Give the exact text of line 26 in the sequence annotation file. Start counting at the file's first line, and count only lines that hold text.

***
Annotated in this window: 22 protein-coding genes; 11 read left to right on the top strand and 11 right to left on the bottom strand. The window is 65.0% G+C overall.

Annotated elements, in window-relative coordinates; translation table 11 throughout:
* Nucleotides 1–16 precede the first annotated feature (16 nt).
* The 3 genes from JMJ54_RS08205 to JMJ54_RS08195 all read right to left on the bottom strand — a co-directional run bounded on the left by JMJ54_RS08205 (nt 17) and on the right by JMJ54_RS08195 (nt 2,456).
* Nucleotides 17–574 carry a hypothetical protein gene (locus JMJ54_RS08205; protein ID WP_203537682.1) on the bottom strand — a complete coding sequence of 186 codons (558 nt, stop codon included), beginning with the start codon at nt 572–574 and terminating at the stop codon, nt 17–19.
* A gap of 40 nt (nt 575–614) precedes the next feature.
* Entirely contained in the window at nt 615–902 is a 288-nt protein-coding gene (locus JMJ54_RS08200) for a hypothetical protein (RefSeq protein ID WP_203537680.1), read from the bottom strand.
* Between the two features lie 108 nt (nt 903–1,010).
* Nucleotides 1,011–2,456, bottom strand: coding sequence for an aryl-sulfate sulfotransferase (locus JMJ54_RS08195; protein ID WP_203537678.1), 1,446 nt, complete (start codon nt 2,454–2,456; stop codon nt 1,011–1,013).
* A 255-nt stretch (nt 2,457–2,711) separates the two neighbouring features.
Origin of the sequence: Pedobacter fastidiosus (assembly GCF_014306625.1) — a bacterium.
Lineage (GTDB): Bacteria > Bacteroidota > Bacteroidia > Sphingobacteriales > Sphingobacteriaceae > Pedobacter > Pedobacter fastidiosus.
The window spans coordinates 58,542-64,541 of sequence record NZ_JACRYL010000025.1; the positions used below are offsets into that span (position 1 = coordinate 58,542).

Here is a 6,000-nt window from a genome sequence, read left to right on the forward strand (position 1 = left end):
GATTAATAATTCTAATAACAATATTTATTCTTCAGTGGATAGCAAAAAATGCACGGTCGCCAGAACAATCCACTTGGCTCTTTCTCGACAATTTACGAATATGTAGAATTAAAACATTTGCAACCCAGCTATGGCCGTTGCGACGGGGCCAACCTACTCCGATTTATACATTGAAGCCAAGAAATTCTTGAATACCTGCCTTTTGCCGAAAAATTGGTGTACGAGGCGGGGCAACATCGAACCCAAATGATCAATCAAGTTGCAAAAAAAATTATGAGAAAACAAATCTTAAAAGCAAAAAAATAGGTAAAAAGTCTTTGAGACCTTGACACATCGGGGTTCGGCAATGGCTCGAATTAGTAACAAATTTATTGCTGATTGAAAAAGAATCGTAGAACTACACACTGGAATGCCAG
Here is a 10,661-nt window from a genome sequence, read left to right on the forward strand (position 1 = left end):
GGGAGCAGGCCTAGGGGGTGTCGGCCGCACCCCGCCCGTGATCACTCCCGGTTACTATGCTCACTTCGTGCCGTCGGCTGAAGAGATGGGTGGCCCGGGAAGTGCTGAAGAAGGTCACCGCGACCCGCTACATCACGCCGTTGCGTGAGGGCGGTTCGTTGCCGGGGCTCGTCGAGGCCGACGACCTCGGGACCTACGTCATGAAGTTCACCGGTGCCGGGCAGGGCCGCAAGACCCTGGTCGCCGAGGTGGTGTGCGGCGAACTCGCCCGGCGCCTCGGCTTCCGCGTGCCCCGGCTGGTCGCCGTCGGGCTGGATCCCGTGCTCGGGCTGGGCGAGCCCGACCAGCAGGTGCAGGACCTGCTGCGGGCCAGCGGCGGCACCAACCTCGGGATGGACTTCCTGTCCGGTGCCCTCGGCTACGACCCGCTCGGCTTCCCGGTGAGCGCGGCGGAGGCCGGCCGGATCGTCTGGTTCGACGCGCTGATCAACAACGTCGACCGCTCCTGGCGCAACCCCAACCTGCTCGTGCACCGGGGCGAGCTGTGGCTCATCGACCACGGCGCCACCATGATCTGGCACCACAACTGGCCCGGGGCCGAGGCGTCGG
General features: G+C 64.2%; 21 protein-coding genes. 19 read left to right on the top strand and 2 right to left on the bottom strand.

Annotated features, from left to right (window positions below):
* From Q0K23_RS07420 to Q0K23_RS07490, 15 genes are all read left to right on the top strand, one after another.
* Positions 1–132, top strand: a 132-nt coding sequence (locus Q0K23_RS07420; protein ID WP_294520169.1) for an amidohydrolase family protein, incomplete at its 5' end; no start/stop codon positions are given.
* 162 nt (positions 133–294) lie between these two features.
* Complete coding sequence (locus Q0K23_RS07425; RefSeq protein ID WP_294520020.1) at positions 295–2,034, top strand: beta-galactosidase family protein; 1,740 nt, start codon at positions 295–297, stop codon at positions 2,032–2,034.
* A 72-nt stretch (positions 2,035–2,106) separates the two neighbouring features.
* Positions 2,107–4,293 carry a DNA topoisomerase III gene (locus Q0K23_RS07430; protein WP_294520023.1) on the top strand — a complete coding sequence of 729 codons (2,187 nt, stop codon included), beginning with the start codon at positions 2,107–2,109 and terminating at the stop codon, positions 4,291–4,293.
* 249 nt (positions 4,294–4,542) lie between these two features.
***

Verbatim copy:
* 249 nt (positions 4,294–4,542) lie between these two features.